Schools across County Durham are being invited to collaborate with children and young people from around the world to learn, think and discuss climate change ahead of this year’s United Nations Climate Change Conference of the Parties (COP26).

Through the ECO2 Smart Schools Programme, Durham County Council is working with OASES (Outdoor and Sustainability Education Specialists), and Durham University to produce a series of educational resources and films which schools can access to support learning around climate change.

The resources explore COP26 themes including adaptation and mitigation, nature, transport, energy and finance, as well as empowering young people to think about their own response to climate change and share actions they are currently doing to support this.

Along with receiving educational resources and the offer of in-school support, schools will also be invited to attend a live virtual ECO2 Smart Schools Climate Conference event this October where they will be able to ask questions of experts from Durham University, as well as hear from David Saddington, a former Durham University student who now works for the government on climate policy. At the conference sessions, pledges from pupils and their asks of their school, local authorities and COP26 itself will be collated.

The conference, a collaboration between Durham University’s Energy Institute, Durham County Council and OASES, will educate and inform on the issues being debated at this year’s COP26 conference, which takes place in November.

Over 60 schools in County Durham have already signed up to receive resources, with more confirming each day, including The Durham Federation.


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Suzanne Nesbitt, geography teacher and climate lead at the school, said: “We have signed up to take part in the School Climate Conference with the aim of educating ourselves further on the issues of climate change, to learn more and be empowered to take action in school and the local area.

“We have been partnered with a school in Europe and we are looking forward to collaborating with them to attain more knowledge about how other countries are taking action and hopefully we can share best practice and implement more strategies.”

What initially started as a small idea to support County Durham schools has grown into a massive and exciting international project with schools from India, Russia, Germany, France, Mexico, Australia, Hungary, Tanzania and the United States taking part.

County Durham schools will be partnered with international schools in small clusters to learn about how schools from around the world are experiencing and adapting to climate change and what changes they would like to see at their schools and on a national and global scale to support climate change.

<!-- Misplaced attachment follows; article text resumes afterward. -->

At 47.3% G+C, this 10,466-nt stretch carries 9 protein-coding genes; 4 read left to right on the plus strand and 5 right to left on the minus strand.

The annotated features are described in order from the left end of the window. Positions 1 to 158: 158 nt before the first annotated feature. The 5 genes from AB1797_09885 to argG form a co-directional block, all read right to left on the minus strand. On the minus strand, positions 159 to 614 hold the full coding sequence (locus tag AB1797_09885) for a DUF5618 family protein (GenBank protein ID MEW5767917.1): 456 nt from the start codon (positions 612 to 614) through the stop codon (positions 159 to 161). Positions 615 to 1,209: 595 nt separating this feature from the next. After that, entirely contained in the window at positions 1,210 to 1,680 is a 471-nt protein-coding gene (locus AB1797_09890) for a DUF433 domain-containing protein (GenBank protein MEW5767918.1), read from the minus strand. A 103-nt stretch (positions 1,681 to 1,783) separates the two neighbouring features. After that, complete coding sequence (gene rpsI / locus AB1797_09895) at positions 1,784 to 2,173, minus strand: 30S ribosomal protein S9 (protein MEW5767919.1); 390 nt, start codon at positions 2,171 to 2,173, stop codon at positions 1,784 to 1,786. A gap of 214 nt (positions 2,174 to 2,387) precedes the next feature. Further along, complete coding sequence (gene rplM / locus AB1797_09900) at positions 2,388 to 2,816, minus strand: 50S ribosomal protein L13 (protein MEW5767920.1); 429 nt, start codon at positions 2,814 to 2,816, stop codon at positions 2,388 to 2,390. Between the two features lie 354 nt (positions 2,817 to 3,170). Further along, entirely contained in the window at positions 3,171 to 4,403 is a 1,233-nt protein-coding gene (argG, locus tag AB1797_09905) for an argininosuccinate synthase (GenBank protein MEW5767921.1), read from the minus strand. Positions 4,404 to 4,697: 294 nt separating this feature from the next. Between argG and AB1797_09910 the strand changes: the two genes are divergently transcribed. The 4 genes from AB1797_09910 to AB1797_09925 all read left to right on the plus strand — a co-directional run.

Researchers at Durham University have given their insights and examples from world-class research on climate change and energy to the educational materials and films, ensuring the children and teachers taking part in the project will have access to the latest cutting-edge research.

Cllr Mark Wilkes, Durham County Council’s Cabinet member for neighbourhoods and climate change, said: “This is a fantastic opportunity for children in our schools to learn more about the most important environmental issue of our time. I’m sure that some interesting discussions will be had among youngsters from County Durham and those in other countries about what we can do to respond better to climate change.”

Professor Claire O’Malley, Pro-Vice-Chancellor (Global) at Durham University, said: “Durham University is delighted to be working with Durham County Council and OASES on this exciting project to enhance education on climate change and inspire children across the globe to take action. Education led by cutting-edge research is one of the university’s key principles for students of all ages.”

Professor Douglas Halliday, director at Durham Energy Institute and one of the contributing researchers to the project, said: “Climate change is one of the most significant challenges faced by humanity and it is right that our young people are fully informed about the complex challenges which face our society today. Harnessing the expertise of students and staff at Durham Energy Institute has enabled us to put together these amazing resources to inform, inspire, and empower young people to learn more to make a positive difference for their futures.”

In 2019 Durham County Council declared a climate emergency and pledged to:

  • Reduce carbon emissions from Durham County Council’s operations by 80 percent from 2008/09 levels by 2030, making significant progress towards making Durham County Council and County Durham as a whole carbon neutral.

  • Investigate what further actions are necessary to make County Durham Carbon Neutral by 2050 and pledge to achieve this.

Schools that are interested in signing-up to receive the learning resources and taking part in the project should email [email protected] or visit by Wednesday 30 June 2021 to register interest.

For more information on Durham County Council’s response to climate change, please visit

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